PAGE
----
In this module you will develop an understanding of the central problems and debates within moral philosophy and aesthetics. You will look at questions relating to both metaphysical and ethical relativism, including the ways we view our moral commitments within the world, how the individual is related to society, and the value and nature of the work of art. You will also examine approaches from the history of philosophy, including the Anglo-American tradition and recent European philosophy.
- Histories of Representation
- Critical and Comparative Approaches
In this module you will develop an understanding of the major debates in European and some Anglo-American philosophy. You will look at the key texts by eighteenth and nineteenth-century philosophers Immanuel Kant and Georg Wilhelm Friedrich Hegel, examining the continuing significance of their ideas. You will consider the major epistemological, ethical and aesthetical issues their idea raise, and the problems associated with the notion of modernity. You will also analyse the importance of the role of history in modern philosophy via Hegel's influence.
In this module you will develop an understanding of how the rationalist and empiricist traditions in philosophy influence contemporary thought in the philosophy of mind. You will look at the continuing relevance of the mind-body problem to the question of what it is to be a human being and consider the connections between the analytic and European traditions in philosophy with respect to language, subjectivity, and the phenomenology of experience. You will also examine the importance of consciousness to contemporary debates in philosophy, psychology and cognitive science.
- International Film 2: Readings and Representations
- A Special Theme in the Novel: Transgressions
- Visual Arts II: Genre and Movements
- Gender and Clothing in 20th-Century Literature and Culture
- Deviance, Defiance and Disorder in Early Modern Spanish and French Literature
- From Aestheticism to the Avant-Garde
- The Gothic Mode in Spanish and English Fiction
- Transnationalism, Diaspora and Globalisation in Contemporary Film
- Humans and Other Animals in Twenty-First Century Fiction and Thought
There are a number of optional course modules available during your degree studies. The following is a selection of optional course modules that are likely to be available. Please note that although the College will keep changes to a minimum, new modules may be offered or existing modules may be withdrawn, for example, in response to a change in staff. Applicants will be informed if any significant changes need to be made.Year 1
In this module you will develop an understanding of how questions of social change, social mobility, success and failure, ambition and honour, oppression and alienation have been portrayed in key French literary texts. You will look at a number of key authors, considering the broad historical and cultural context of their writing. You will also examine the meaning and implications of key terms in the literary-historical tradition, such as romanticism, realism, and existentialism.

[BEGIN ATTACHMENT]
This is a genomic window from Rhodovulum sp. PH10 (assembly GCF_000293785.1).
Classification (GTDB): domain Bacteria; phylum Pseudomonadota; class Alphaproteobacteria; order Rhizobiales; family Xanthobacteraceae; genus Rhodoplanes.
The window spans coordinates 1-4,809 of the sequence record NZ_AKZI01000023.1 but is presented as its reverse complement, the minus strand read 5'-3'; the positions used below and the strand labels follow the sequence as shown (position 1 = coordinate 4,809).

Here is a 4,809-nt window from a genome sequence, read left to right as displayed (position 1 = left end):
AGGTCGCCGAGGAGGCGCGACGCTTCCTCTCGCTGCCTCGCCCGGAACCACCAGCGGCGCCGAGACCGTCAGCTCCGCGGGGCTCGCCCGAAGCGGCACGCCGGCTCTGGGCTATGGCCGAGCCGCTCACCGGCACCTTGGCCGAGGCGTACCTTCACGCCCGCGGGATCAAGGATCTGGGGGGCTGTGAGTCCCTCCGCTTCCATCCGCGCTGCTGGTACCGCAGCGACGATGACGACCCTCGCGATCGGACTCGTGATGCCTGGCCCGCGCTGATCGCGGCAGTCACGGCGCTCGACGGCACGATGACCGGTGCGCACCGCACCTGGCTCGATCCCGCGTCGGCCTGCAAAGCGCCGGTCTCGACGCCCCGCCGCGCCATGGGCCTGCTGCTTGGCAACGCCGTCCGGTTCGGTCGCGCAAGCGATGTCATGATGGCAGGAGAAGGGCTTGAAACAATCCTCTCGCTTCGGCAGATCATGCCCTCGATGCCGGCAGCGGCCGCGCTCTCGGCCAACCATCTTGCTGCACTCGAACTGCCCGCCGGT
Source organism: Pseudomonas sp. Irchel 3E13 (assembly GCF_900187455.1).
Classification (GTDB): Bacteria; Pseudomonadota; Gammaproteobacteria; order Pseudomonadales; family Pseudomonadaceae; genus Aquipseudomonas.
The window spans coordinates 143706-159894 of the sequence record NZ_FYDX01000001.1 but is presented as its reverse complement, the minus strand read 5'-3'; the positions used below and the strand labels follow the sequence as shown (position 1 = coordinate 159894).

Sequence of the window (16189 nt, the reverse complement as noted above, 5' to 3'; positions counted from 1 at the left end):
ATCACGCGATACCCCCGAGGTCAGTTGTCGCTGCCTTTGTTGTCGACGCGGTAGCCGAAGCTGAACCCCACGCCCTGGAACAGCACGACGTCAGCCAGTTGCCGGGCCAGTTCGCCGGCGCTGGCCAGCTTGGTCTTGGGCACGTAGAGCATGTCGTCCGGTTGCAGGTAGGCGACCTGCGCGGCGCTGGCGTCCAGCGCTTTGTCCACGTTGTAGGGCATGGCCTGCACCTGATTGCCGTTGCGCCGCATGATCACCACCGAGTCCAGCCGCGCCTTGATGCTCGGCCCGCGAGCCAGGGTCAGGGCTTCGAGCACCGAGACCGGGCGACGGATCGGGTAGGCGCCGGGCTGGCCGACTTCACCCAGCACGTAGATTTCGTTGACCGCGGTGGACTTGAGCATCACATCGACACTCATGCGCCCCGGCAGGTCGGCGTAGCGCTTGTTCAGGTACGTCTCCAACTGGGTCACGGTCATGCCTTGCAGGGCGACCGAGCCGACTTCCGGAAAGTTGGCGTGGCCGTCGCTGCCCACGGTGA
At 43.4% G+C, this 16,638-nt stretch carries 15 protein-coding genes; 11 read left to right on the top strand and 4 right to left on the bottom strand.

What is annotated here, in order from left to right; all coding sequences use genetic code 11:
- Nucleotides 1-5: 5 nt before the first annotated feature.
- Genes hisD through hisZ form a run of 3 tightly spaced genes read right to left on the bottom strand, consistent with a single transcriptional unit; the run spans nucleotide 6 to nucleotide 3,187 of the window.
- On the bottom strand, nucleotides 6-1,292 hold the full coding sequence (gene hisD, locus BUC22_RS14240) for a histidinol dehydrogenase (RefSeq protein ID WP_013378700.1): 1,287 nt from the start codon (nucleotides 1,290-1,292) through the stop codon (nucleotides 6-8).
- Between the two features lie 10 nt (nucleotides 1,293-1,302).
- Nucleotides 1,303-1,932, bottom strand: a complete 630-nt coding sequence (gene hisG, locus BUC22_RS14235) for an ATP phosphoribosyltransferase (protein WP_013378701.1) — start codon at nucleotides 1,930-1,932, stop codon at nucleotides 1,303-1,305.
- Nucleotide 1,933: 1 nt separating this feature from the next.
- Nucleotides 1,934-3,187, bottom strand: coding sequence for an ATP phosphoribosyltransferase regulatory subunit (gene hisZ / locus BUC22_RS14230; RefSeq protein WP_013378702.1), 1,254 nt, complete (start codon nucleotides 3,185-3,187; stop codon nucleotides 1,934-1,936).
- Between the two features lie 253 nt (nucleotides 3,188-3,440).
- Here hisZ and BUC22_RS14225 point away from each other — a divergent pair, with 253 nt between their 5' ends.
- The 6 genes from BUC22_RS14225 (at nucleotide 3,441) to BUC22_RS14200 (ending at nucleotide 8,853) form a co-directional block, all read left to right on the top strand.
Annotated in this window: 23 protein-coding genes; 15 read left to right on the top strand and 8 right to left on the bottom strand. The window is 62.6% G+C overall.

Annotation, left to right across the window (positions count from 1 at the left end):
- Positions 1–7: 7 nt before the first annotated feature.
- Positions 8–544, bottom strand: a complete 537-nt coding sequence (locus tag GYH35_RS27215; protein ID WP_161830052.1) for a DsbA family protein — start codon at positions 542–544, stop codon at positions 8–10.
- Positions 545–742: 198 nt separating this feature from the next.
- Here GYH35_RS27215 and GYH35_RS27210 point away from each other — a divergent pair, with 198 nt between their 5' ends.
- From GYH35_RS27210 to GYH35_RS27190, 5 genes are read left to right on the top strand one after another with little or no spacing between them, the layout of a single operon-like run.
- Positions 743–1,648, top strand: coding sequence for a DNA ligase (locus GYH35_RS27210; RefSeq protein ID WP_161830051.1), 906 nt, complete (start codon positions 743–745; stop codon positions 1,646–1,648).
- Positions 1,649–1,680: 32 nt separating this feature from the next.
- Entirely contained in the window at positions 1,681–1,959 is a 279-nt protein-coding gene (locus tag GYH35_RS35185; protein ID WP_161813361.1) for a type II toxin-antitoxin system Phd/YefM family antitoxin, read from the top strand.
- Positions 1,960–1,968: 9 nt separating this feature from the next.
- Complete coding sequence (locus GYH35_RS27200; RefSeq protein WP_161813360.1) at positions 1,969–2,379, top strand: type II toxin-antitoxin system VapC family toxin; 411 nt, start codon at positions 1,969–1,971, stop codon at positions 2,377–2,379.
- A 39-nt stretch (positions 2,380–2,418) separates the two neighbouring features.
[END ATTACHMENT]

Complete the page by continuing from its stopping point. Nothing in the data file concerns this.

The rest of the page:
In this module you will develop an understanding of the medium of film as a means of both conveying and constructing history. You will look at the relationship between film and history, notably the representation of key historical moments in French history such as war. You will consider how national identity is created and sustained through the visual representation of history, exploring technique of textual analusis and personal judgement to critically examine a range of cinematic texts and genres including narrative fiction, documentary and propaganda.
In this module you will develop an understanding of the complexity and richness of the visual image. You will look at the relationship between word and image in a variety of contexts and media, critically examining primary and secondary material using techniques of textual analysis and personal judgement.
- Introduction to German Studies
- German History and Culture
- Politics, Religion, and Love: the Italian Three Crowns (Dante, Petrarch, and Boccaccio)
- Fascist Italy
- Passion and Betrayal on the Spanish Stage
- Culture and Identity in Latin America
- Comparative Hispanic Culture
In this module you will develop an understanding of the key tenets of film theory and learn to apply these to a selection of important pre- and post-war European and international films. You will look at aspects of film style, genre and national and international contexts.You will consider canonical works from a century of cinema history by filmmakers such as Joseph von Sternberg, Alfred Hitchcock and Pedro Almodovar, and examine significant examples of technique and style.